REVIEW: Double Bill show provides outstanding Trump and Shakespeare

The 45th President of the United States is easy to poke fun at; he is an endless cacophony of soundbites and late night tweets that leave most sane human beings scratching their heads. So, naturally he is the target of numerous comedians and actors all trying to clamber aboard the crazy train before it well and truly derails in spectacular fashion. Some pull of it off, others crash and burn.

DJ Trump
4th Wall Theatre

Alexander Sparrow inhabits Trump, or rather Trump inhabits Sparrow. The mannerisms are spot on, the insults flying at will, the pumpkin spice make-up job is just as terrifying in the flesh as it is on our TV screens. It is no wonder Sparrow is the Southern hemisphere’s number one Trump impersonator, so convincing is his performance.

There are no holds barred in his hour long tirade, filled with exactly what one would expect from a typical Trump press conference. Ego stroking aplenty as he launches into his top tips for getting ahead in the business world.

The 30 (Although this review IS part of the “Fake news” so the real number was much closer to 30,000 according to DJ Trump) audience members were a mixture of ages and genders and not all of Sparrows off-the-cuff repartee was well received, which is no reflection on his ability as an actor, comedian or impersonator.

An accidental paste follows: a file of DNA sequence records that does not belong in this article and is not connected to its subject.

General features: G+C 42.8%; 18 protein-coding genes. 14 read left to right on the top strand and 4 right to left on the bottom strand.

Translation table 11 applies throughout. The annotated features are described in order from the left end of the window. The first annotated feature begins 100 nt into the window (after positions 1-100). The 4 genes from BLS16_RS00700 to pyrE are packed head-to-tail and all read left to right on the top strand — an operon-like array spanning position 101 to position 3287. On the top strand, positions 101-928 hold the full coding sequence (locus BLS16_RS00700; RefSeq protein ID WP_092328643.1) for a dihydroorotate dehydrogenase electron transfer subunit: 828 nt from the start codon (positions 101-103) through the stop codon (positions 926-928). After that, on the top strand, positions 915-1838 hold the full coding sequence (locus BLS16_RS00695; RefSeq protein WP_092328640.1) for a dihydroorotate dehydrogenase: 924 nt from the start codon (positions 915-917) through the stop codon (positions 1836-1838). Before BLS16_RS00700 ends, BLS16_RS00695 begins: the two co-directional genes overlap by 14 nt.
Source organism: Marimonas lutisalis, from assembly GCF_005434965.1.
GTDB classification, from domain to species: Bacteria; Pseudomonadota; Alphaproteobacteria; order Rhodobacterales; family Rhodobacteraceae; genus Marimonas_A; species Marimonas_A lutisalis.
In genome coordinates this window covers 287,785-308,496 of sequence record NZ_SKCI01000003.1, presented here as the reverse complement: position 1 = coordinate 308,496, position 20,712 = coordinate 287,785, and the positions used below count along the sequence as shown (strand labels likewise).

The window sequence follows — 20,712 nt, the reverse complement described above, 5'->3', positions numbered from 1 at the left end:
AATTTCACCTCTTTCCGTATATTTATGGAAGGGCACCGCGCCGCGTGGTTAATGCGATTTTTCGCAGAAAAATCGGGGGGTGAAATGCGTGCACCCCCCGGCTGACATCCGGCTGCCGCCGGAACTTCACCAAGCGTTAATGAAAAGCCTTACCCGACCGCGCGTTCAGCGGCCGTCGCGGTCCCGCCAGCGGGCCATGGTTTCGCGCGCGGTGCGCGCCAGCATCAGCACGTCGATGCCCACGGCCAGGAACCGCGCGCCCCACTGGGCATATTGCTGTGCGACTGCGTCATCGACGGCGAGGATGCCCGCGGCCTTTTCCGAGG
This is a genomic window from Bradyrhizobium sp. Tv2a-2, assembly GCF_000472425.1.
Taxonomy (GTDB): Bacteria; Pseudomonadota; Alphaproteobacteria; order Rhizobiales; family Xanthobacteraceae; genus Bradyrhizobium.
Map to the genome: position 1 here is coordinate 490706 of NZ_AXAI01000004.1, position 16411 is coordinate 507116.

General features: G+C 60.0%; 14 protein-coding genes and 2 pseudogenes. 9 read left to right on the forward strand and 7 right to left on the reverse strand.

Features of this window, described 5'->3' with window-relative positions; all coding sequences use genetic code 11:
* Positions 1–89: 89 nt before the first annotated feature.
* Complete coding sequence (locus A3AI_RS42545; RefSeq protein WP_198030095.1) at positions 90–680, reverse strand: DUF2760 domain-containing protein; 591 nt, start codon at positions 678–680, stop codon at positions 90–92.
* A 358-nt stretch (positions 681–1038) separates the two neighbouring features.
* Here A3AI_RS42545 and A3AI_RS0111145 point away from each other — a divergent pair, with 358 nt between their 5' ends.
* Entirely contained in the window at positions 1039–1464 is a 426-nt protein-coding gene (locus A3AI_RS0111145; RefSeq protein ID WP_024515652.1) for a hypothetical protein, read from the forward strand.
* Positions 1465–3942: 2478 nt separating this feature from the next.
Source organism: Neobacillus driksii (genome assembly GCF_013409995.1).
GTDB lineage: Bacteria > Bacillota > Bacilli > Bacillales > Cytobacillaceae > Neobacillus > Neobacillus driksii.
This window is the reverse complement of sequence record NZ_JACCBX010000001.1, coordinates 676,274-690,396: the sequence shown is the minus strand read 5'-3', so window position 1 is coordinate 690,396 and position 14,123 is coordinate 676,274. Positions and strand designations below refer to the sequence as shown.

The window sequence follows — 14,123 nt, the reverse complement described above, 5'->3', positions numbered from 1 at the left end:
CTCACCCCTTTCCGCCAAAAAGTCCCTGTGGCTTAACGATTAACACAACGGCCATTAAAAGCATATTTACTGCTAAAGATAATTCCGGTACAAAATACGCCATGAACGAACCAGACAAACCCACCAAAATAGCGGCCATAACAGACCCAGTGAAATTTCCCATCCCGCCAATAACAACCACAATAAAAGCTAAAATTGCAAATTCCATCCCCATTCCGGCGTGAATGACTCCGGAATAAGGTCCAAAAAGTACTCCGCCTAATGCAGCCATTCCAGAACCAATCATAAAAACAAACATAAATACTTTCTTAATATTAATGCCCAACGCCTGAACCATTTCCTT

Trump is such an easily hateable character that it takes a truly brave soul to tackle him, and an even braver one to stick to exactly what he is known for; boorish, rude, sexist, racist and downright disgusting behaviour no matter whom he is speaking to. It is a credit to the bravery and ability of Sparrow to have created this show and to have enjoyed such long running success.

In between the business tips at the rally we have been privy to, we see Trump in a more vulnerable setting, his counselling sessions. Here, he reveals the torment he suffered as a child, with his racist Klan member Father whose middle name was Christ (It’s true, look it up) abusing him and his Mother (With whom he shared an “intimate” relationship… maybe not true, but I wouldn’t put it past him, after all he HAS publicly stated that he would enter in to a relationship with his daughter).

He sheds a tear, reminisces about the only Mexican friend he ever made being taken away from him when his Father made him build a wall to keep them apart at the beach. It is an interesting juxtaposition having Trump’s insane rally being pitted against a more human side to the ego. In any other setting it would be easy to suggest that this is an attempt to get the audience on board with a thoroughly hateable character, but here it only serves to create an even more comedic character. His sadness and childhood trauma elicit schadenfreude more than empathy.

And yet, somehow at the end of the abuse, racist, sexist taunts and clear disdain for anyone who isn’t himself, Trump still manages to get every audience member on their feet and chanting “All hail DJ Trump” as he raps his way to the end of a skilful, perfectly executed rollercoaster of insanity.